How to cite: Chapman, S., Birch, C., Pope, E., Sallu, S., Bradshaw, C., Davie, J., and Marsham, J.: AFRICAP - The impact of climate change on agriculture in Tanzania, Malawi, Zambia and South Africa, EGU General Assembly 2020, Online, 4–8 May 2020, EGU2020-1927, https://doi.org/10.5194/egusphere-egu2020-1927, 2020

D3812 |
EGU2020-7093<span style="font-size: .8em!important; font-weight: bold; vertical-align: super; color: green!important;"><span title="Early career scientist: an ECS is an undergraduate or postgraduate (Masters/PhD) student or a scientist who has received their highest degree (BSc, MSc, or PhD) within the past seven years. Provided parental leave fell into that period, up to one year of parental leave time may be added per child, where appropriate.">ECS</span></span>
Astrid Manciu, Andreas Krause, Anja Rammig, and Benjamin Quesada

Deforestation in Colombia has drastically increased in recent years. At the same time, droughts and floods are affecting the country more frequently due to climate change. Analyzing the impacts and interactions of deforestation and global warming is challenging due to the terrain’s complexity and the high climate variability along with the severe lack of regional climate modelling.

Here, we quantify the impact of historical anthropogenic global warming (CC) and land cover changes (LCC) on precipitation, temperature and the surface energy balance in Colombia by running the Weather Research and Forecasting model WRF v3.9.1.1. across different land cover and climate scenarios during the study period 2009-2011 for Colombia.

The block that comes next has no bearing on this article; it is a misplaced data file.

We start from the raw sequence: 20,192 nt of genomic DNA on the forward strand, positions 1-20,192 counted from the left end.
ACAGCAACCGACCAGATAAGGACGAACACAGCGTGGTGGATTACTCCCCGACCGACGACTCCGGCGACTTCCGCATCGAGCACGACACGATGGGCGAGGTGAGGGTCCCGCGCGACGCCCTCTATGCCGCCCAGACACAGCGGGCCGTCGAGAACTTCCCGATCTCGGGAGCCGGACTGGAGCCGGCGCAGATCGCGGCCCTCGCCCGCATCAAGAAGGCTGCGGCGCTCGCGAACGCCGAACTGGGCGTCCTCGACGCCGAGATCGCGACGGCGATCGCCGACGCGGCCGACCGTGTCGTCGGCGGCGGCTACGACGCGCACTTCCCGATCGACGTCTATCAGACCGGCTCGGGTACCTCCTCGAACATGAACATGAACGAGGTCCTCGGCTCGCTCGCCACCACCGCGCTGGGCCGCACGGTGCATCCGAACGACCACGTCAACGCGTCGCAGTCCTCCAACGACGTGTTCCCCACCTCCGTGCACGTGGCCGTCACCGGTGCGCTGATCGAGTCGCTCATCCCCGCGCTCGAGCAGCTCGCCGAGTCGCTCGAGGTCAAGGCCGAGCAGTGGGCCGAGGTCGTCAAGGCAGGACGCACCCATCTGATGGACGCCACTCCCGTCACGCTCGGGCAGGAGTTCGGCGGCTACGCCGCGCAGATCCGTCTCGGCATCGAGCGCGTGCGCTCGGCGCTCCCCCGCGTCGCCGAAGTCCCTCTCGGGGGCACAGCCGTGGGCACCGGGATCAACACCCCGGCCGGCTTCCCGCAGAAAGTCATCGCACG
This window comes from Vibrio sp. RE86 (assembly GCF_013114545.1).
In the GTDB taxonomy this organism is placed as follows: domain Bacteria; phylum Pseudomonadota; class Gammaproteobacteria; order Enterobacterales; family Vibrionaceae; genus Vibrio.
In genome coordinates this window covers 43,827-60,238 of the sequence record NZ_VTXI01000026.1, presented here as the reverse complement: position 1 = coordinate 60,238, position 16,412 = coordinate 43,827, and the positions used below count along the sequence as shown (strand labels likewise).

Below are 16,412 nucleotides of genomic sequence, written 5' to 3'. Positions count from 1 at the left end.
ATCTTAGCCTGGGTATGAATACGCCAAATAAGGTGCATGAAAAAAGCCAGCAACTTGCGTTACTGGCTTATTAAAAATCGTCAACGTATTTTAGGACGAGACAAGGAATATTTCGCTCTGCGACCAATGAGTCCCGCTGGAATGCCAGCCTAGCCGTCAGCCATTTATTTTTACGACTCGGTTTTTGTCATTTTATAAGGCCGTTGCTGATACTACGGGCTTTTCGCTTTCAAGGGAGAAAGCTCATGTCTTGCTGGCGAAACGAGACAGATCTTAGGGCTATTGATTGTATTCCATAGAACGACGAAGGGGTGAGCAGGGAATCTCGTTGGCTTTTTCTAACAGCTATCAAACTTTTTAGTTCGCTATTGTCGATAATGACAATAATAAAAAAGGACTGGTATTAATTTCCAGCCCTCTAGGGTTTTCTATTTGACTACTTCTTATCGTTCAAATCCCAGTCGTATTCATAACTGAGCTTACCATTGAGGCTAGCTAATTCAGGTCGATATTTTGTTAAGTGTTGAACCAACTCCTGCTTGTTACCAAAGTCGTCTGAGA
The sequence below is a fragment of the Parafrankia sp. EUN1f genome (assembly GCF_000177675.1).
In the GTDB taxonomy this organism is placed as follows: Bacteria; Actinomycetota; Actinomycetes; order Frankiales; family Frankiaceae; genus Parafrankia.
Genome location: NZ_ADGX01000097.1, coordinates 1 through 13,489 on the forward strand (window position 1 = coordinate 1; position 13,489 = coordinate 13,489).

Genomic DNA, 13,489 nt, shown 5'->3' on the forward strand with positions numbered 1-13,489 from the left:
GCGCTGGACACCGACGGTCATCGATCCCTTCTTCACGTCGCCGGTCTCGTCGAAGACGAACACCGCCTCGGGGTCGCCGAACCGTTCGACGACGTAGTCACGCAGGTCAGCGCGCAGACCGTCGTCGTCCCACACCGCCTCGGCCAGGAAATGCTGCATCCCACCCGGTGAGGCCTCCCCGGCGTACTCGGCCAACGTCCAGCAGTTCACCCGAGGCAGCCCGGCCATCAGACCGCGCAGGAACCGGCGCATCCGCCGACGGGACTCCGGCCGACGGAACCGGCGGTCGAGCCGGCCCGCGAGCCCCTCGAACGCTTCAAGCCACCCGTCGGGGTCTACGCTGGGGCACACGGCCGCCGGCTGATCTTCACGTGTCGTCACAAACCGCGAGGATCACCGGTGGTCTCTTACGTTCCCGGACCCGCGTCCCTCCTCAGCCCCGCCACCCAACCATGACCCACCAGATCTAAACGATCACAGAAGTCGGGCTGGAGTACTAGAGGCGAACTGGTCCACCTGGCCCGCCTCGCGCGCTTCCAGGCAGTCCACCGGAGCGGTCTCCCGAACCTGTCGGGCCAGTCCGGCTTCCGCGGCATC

We find that precipitation is increased by CC with a stronger effect over forests. LCC implies a small reduction of precipitation which is strongly enhanced above deforested areas. LCC is found to be a strong driver of regional precipitation changes representing up to 25% and 60% of the CC effects magnitude in Coastal Caribbean and Andean regions, respectively. CC causes a temperature increase across the whole domain, in particular with increasing altitude. Surprisingly however, WRF simulates a slight cooling after deforestation which is not in line with almost all observations and modelling studies regarding biophysical effects of tropical deforestation. This apparent bias is further investigated across different WRF schemes and parameters because of its great importance for climate studies using WRF with default parametrization in tropical contexts.

 

How to cite: Manciu, A., Krause, A., Rammig, A., and Quesada, B.: Impacts of land cover changes and global warming on climate in Colombia using the regional climate model WRF, EGU General Assembly 2020, Online, 4–8 May 2020, EGU2020-7093, https://doi.org/10.5194/egusphere-egu2020-7093, 2020

D3813 |
EGU2020-13441<span style="font-size: .8em!important; font-weight: bold; vertical-align: super; color: green!important;"><span title="Early career scientist: an ECS is an undergraduate or postgraduate (Masters/PhD) student or a scientist who has received their highest degree (BSc, MSc, or PhD) within the past seven years. Provided parental leave fell into that period, up to one year of parental leave time may be added per child, where appropriate.">ECS</span></span>
Oskar A. Landgren, Kajsa Parding, Andreas Dobler, Carol F. McSweeney, Rasmus Benestad, Helene B. Erlandsen, Abdelkader Mezghani, Hilppa Gregow, Olle Räty, Elisabeth Viktor, Juliane El Zohbi, Ole Bøssing Christensen, and Harilaos Loukos

With the increasing number of global climate models available, regional modellers have to make choices to select a manageable subset for downscaling. This limits the representation of both present day climate and future climate change compared to the full GCM ensemble.